15 April 2014 | Sarah Windham-Luck
There’s no doubt this is an era of squeezed margins where, for retailers especially, a key priority is ensuring profit is protected as much as possible in each area of activity. But it can be difficult for retailers to implement a fully visible process for managing the flow of stock, underlining the importance of close collaboration with supply chain partners.
Visibility is paramount, not only because returns have become a normal and regular aspect of modern consumer behaviour, but because the longer items are out of the supply chain, the less profitable they become. Dealing with a varied store estate and a disparate supply network means it can be difficult for many retailers to retain control over returns. The faster returns can be processed, the more likely they are to still generate maximum profit.
The role of supply chain partners is to encourage and implement the flow of information (and products, naturally!) throughout their own supply network, and the one they’ve established with their retail customers. But making this work is about more than just paying it lip service. To properly support the sector, suppliers must hold regular operational meetings with their retail partners to anticipate issues early and address them quickly and efficiently. To ensure proposed solutions are relevant and fully embedded, suppliers need to have a strong stakeholder network within the retailer and be fully integrated in their culture and processes.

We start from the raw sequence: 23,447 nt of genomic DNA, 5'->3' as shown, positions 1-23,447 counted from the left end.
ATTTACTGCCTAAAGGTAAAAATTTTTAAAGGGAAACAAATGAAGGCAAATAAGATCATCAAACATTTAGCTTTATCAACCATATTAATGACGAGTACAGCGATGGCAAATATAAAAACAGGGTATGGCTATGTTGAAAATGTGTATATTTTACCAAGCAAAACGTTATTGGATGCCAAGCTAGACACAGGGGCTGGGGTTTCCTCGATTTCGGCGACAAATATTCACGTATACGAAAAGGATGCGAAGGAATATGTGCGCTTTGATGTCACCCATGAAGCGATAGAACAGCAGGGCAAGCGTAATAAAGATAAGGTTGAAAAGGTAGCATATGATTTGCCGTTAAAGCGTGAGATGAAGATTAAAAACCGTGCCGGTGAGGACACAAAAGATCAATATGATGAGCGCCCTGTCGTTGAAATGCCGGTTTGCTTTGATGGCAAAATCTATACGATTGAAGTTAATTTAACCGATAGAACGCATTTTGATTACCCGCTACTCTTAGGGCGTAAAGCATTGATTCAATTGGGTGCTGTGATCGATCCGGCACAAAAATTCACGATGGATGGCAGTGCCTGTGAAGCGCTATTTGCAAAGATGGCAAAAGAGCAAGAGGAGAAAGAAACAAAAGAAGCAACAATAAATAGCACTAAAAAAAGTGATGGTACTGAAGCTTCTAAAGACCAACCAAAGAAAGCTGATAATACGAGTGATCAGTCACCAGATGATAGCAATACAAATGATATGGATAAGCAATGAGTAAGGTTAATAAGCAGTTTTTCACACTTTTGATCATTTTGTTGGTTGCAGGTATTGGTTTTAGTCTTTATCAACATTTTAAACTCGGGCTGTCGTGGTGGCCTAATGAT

By working in close collaboration, suppliers can help to ensure that items which have been returned are processed and back in the supply chain in enough time for them to be sold at the maximum RRP.
Furthermore, as omnichannel becomes ‘total retail’, this requirement is only going to become greater. The lines between channels are becoming increasingly blurred as mobile commerce, in-store consumer specific marketing, online purchases and click and collect merge into one ‘total retail’ experience.
Suppliers must actively help retailers in meeting the “right now, any time” culture head on to better guarantee availability. But if retailers do not capitalise on this, ensuring they have full visibility of stock on immediate standby, competitors can quickly steal a march. Suppliers worth their salt must, therefore, recognise the role they can play in managing stock flow into stores efficiently.
☛ Sarah Windham-Luck is director of retail UK & Ireland at Office Depot